Delving into the archives: Flash-fried Cherry Tomatoes

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summary: going through our photo archives; recipe for flash-fried cherry tomatoes; when charring is good; we have great neighbours; we’ve taken up birding and already have a very rare red bird in our life list;

Flash-fried Cherry Tomatoes

I keep forgetting to rave about a new (for us) way to show off cherry tomatoes: Flash-frying!

Cherry tomatoes are wonderful this way. Sure, they’re cooked, but they still retain their sweet freshness. Actually, they seem to get even sweeter.

We first discovered this in early July (with many thanks to my sisters and our nephew!), before garden tomatoes were even close to being ripe here.

That’s right, these were made with store bought cherry tomatoes. You know the kind. They look good. But they don’t have the intense wonderful flavour that garden-ripened tomatoes have.

Flash-fried Cherry Tomatoes

Here is what T did to make these tomatoes:

Flash-fried Tomatoes
based on my sister’s recipe for flash-fried cherry tomatoes, which was based on our chef nephew’s recipe for flash-fried cherry tomatoes served to my sister for her birthday

once again, no real measurements here – use your judgement

  • cherry tomatoes, washed and dried well
  • good shot olive oil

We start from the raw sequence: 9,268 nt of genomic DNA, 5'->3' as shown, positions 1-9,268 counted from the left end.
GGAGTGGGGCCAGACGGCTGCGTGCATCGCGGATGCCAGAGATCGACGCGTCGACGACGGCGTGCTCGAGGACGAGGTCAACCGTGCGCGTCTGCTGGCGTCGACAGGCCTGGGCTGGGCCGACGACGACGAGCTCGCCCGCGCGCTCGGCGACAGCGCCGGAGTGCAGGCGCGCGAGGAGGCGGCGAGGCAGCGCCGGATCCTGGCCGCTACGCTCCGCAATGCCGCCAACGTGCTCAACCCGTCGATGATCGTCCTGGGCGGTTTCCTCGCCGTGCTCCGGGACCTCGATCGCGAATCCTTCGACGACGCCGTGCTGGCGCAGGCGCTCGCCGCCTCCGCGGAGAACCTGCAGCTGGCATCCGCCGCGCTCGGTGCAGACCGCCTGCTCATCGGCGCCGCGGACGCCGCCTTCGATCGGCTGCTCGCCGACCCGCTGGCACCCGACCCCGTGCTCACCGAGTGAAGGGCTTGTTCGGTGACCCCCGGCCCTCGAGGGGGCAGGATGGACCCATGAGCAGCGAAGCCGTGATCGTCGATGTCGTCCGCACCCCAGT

• salt and pepper
  • garlic, sliced thinly
  • basil, parsley and/or nasturtium flowers, optional
  1. Heat olive oil in a non-reactive frying pan.
  2. When the oil is hot, add the tomatoes. Make sure they are dry! (Another sister reported that some of her tomatoes jumped out of the pan when she made this dish.) Add salt and pepper. Flash fry the tomatoes until there are some dark spots on the skin.
  3. A minute or so before you think the tomatoes are done, add garlic and continue to cook until the garlic starts to turn gold.
  4. Remove from heat and transfer everything into a serving dish. Garnish with basil, parsley, and/or nasturtium flowers.

Serve hot or at room temperature. Either way is delicious.


:: Because the tomatoes may split when added to the hot oil, and then jump out of the pan and/or spit hot tomatoey oil all over the kitchen, it is a good idea to put one of those splatter screens on top of the pan.


Flash-fried Cherry Tomatoes
Transfer the tomatoes to a Serving Dish
Purple Basil Leaves and Nasturtium Flower
Garnish with Herbs and/or Flowers

This flash-frying method makes even inferior store-bought tomatoes (that have travelled who knows how far) taste fabulous. Imagine how fantastic the dish would be with garden-ripened cherry tomatoes!